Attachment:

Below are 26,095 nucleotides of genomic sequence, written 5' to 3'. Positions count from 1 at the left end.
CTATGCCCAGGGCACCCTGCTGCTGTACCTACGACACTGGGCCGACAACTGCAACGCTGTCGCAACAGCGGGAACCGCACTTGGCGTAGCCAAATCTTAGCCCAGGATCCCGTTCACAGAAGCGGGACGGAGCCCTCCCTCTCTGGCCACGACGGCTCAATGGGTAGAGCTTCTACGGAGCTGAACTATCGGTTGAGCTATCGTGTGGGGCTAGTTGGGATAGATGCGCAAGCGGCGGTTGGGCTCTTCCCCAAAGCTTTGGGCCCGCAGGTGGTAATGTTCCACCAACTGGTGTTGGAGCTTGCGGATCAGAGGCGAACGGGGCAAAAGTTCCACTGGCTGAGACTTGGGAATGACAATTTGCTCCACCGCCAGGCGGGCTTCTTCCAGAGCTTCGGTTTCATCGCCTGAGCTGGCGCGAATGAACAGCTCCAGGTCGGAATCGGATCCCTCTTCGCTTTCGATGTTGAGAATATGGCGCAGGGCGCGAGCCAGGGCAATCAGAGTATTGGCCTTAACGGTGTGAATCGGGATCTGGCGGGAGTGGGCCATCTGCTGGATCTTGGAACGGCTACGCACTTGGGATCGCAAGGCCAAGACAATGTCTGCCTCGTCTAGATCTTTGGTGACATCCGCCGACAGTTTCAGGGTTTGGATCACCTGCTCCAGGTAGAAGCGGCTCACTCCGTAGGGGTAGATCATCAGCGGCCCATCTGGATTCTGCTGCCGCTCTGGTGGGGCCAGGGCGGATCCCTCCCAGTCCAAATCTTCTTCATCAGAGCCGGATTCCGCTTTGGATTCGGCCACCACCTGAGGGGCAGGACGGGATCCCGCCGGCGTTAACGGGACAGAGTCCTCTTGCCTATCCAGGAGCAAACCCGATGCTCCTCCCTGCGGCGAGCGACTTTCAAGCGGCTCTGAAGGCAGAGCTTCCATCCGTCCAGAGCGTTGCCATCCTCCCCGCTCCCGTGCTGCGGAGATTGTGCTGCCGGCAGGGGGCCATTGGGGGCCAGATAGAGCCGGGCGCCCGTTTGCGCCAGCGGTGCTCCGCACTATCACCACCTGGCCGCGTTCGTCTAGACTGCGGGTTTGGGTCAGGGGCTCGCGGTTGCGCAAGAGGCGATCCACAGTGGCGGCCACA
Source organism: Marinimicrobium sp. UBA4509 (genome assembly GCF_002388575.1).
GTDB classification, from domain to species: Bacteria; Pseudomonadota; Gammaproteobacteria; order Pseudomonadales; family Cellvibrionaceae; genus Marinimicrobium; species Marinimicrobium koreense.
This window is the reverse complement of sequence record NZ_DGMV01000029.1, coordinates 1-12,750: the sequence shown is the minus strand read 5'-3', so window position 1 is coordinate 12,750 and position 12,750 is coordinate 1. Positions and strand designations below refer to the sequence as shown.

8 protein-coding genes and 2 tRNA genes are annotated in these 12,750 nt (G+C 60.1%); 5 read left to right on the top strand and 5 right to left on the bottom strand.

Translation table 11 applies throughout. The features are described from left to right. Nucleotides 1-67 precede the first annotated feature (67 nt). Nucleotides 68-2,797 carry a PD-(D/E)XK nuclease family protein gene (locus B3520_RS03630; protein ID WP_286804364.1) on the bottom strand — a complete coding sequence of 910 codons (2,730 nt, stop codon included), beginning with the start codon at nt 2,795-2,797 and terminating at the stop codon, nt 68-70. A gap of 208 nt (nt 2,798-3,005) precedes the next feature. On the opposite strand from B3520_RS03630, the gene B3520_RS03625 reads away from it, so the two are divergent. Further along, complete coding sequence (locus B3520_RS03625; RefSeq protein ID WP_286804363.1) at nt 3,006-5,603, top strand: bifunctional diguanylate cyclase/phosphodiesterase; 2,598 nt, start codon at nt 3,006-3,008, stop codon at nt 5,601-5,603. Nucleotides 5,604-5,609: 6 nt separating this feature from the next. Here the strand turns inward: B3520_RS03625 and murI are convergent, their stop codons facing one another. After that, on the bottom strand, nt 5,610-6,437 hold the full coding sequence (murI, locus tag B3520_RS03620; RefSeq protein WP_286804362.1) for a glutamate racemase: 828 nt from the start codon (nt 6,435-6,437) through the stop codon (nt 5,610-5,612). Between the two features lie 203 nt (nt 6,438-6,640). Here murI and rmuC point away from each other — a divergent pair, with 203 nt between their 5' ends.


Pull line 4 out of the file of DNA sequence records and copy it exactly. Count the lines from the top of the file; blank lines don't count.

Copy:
GTDB classification, from domain to species: Bacteria; Pseudomonadota; Gammaproteobacteria; order Pseudomonadales; family Cellvibrionaceae; genus Marinimicrobium; species Marinimicrobium koreense.